It is this moral radicalism of Marx which explains his influence; and that is a hopeful fact in itself. This moral radicalism is still alive. It is our task to keep it alive, to prevent it from going the way which his political radicalism will have to go. ‘Scientific’ Marxism is dead. Its feeling of social responsibility and its love for freedom must survive.

Given that Marxism cannot provide either reliable prophecies (nothing can) or advice on the piecemeal reforms that might achieve desired outcomes (Marx regarded that as Utopian) what accounts for the power and impact of Marxism?

It seems that Marxism surfed at least three “waves” of thought. Each was immensely powerful in its own right, and working in synergy the combination was practically overwhelming. One of the “waves” was the immense authority of science among educated and progressive people 150 years ago. The other was the Judao-Christian moral imperative to promote justice and especially to help the poor and the weak. A third wave was the economic illiteracy of radicals and conservatives alike. This meant that the positive function of free markets (especially for the able-bodied poor) was never understood by enough people to resist the manifold interventions of the state which almost invariably aggravate the problems they are supposed to ameliorate.

Near the end of the previous chapter Popper wrote that “in Marxism the religious element is unmistakable. In the hour of their deepest misery and degradation, Marx’s prophecy gave the workers an inspiring belief in their mission, and in the great future which their movement was to prepare for the whole of mankind.”
In this chapter Popper outlined the moral theory that underpinned Marxism, a somewhat paradoxical situation given the official line on materialism and determinism which at least theoretically ruled out any attempt to think our away towards an improved social order by organized reforms. So how do we find the moral theory in Marxism?

But although Marx was strongly opposed to Utopian technology as well as to any attempt at a moral justification of socialist aims, his writings contained, by implication, an ethical theory… By laying such stress on the moral aspect of social institutions, Marx [implicitly] emphasized our responsibility for the more remote social repercussions of our actions; for instance, of such actions as may help to prolong the life of socially unjust institutions. But although Capital is, in fact, largely a treatise on social ethics, these ethical ideas are never represented as such….

Far from promoting an explicit moral theory, Marx excoriated those moralists, especially churchmen, who were in favour of the system that he regarded as the cause of misery and exploitation. Furthermore, the Marxist scheme did not provide for autonomous or freestanding moral principles.

Marx and Engels preferred to look upon their humanitarian aims in the light of a theory which explains them as the product, or the reflection, of social circumstances. Their theory can be described as follows. If a social reformer, or a revolutionary, believes that he is inspired by a hatred of ‘injustice’, and by a love for ‘justice’, then he is largely a victim of illusion (like anybody else, for instance the apologists of the old order). Or, to put it more precisely, his moral ideas of ‘justice’ and ‘injustice’ are by-products of the social and historical development. But they are by-products of an important kind, since they are part of the mechanism by which the development propels itself. To illustrate this point, there are always at least two ideas of ‘justice’ (or of ‘freedom’ or of ‘equality’), and these two ideas differ very widely indeed. The one is the idea of ‘justice’ as the ruling class understands it, the other, the same idea as the oppressed class understands it. These ideas are, of course, products of the class situation, but at the same time they play an important part in the class struggle—they have to provide both sides with that good conscience which they need in order to carry on their fight.Marx’s moral theory is, of course, only the result of his view concerning the method of social science, of his sociological determinism, a view which has become rather fashionable in our day. All our opinions, it is said, including our moral standards, depend upon society and its historical state. They are the products of society or of a certain class situation. Education is defined as a special process by which the community attempts to ‘pass on’ to its members ‘its culture including the standards by which it would have them to live’, and the ‘relativity of educational theory and practice to a prevailing order’ is emphasized. Science, too, is said to depend on the social stratum of the scientific worker, etc.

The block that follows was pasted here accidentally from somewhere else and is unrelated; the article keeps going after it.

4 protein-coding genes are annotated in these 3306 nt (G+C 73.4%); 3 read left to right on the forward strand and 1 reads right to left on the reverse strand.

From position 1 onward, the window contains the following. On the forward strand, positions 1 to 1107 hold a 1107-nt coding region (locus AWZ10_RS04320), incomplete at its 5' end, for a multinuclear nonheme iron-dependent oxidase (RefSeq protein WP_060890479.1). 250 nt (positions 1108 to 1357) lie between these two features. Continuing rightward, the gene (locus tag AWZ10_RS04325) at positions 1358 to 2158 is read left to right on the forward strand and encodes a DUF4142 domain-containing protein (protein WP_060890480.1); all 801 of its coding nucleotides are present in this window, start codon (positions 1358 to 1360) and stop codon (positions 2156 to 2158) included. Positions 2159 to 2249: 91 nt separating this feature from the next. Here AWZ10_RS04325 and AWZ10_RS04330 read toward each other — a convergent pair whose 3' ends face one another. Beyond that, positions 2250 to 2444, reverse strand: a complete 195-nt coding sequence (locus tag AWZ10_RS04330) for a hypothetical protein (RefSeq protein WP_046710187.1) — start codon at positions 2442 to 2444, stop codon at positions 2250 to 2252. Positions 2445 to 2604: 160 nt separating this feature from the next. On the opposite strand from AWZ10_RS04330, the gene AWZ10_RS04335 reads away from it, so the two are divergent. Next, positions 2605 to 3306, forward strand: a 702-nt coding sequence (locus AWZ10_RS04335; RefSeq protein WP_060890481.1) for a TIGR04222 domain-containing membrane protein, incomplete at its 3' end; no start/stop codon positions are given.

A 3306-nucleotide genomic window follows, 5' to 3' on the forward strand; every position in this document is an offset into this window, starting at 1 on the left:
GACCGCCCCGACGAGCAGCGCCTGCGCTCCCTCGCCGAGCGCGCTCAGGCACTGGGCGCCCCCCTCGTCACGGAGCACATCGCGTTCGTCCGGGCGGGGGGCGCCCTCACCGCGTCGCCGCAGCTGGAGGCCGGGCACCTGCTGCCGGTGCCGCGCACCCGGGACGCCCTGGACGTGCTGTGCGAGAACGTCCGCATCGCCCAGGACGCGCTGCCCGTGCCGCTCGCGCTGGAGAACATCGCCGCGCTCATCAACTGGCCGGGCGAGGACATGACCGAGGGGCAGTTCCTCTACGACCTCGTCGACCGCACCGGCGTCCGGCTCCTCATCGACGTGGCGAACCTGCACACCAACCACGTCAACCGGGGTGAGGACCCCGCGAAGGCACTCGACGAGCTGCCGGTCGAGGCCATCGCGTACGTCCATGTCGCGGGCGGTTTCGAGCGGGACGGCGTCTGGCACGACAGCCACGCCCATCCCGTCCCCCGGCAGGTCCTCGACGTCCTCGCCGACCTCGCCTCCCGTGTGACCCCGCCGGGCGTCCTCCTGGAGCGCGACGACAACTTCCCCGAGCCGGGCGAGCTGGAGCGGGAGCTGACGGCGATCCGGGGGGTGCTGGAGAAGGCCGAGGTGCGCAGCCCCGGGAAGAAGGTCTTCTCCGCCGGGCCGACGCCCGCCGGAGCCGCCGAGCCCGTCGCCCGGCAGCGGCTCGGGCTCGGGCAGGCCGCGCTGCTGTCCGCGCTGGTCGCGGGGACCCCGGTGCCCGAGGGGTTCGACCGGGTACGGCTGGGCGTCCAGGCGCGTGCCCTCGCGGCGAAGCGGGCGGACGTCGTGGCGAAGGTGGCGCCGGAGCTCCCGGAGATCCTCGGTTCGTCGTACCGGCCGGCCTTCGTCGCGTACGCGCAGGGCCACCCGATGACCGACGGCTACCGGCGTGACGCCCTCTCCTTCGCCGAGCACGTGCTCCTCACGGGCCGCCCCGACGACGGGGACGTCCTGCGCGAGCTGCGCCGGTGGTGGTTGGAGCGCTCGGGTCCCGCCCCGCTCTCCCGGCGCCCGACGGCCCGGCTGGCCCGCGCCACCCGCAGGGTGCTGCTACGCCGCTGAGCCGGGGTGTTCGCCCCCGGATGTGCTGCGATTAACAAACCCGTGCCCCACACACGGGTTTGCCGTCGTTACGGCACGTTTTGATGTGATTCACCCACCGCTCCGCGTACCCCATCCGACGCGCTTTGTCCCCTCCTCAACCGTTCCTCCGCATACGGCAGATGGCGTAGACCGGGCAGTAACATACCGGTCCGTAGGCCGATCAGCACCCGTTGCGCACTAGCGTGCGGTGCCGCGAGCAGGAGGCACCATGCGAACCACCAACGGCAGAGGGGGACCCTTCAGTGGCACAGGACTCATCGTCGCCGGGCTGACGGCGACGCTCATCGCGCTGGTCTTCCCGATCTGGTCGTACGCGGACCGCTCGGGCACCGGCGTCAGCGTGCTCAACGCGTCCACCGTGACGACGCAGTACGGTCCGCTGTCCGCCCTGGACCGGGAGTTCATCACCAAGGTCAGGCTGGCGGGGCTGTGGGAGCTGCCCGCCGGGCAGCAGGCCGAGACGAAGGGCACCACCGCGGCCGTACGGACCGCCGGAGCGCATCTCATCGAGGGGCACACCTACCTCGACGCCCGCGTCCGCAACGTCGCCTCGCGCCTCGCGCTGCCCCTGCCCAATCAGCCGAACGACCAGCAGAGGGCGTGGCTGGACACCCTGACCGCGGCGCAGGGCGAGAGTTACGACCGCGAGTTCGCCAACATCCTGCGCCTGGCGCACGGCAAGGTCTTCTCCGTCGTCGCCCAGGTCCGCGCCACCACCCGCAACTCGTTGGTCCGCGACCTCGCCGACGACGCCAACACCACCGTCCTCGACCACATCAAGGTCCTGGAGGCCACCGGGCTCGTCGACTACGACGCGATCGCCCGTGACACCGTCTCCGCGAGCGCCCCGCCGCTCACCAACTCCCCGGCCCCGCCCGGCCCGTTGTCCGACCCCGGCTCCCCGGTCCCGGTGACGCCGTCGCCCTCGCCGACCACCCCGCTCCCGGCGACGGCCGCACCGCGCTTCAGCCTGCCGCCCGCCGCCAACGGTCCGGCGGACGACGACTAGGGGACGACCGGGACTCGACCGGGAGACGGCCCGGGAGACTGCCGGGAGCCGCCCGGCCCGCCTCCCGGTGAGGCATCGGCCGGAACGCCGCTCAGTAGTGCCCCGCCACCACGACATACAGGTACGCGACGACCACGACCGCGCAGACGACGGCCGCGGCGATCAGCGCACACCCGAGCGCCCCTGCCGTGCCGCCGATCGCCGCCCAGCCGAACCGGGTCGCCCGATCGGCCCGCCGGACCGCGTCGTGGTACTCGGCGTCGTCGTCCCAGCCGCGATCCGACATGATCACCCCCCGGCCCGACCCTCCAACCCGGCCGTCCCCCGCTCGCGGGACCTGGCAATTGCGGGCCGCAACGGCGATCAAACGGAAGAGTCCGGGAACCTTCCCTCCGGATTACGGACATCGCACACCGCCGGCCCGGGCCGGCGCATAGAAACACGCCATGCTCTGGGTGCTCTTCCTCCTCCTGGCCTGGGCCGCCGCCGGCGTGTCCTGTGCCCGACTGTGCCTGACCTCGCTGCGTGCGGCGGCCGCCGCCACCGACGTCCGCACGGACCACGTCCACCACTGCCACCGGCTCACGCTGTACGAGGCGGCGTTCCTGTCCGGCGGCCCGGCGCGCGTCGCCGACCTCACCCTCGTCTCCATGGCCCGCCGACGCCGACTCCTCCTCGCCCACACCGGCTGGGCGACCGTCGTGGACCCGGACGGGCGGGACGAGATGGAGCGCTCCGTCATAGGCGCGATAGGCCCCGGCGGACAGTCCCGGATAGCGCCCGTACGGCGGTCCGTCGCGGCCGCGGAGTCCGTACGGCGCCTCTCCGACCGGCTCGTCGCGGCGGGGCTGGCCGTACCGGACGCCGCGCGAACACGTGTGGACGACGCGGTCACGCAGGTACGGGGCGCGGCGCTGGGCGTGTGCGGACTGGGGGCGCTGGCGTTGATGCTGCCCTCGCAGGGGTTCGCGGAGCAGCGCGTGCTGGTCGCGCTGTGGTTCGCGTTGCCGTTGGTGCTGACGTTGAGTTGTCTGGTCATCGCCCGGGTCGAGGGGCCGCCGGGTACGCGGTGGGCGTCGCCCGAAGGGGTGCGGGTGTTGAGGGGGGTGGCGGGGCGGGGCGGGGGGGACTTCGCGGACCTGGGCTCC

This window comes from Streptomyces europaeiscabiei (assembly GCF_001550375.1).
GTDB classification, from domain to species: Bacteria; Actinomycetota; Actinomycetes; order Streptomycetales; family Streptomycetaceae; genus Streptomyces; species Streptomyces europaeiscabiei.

In contrast to that rigid position on the “social determinism” of our ideas, there is usually a diversity of views available (at least in an open society as opposed to a closed or tribal society) and that diversity provides scope for choice, for critical discussion, for the opportunity to choose between options and, more important, there is space to create new options and opportunities.

Marx’s determinism was in conflict with his activism and his moralism, so the end result is that people who try to take on board the whole package are reduced to confusion and contradiction on moral issues. They cannot offer any way to think our way through moral problems, especially the most important task of all. That is the critical appraisal of the basic ideas that guide our efforts at social reform, just in case they are false with the result that the practical applications of our ideas produce the opposite of the intended outcomes.

Principled and humanitarian Marxists would have to be apalled at the outcome of the social revolutions that have been achieved under the red flag, but they seem to have huge problems in coming to grips with the gap between the rhetoric and the reality of radical reforms. The rascals!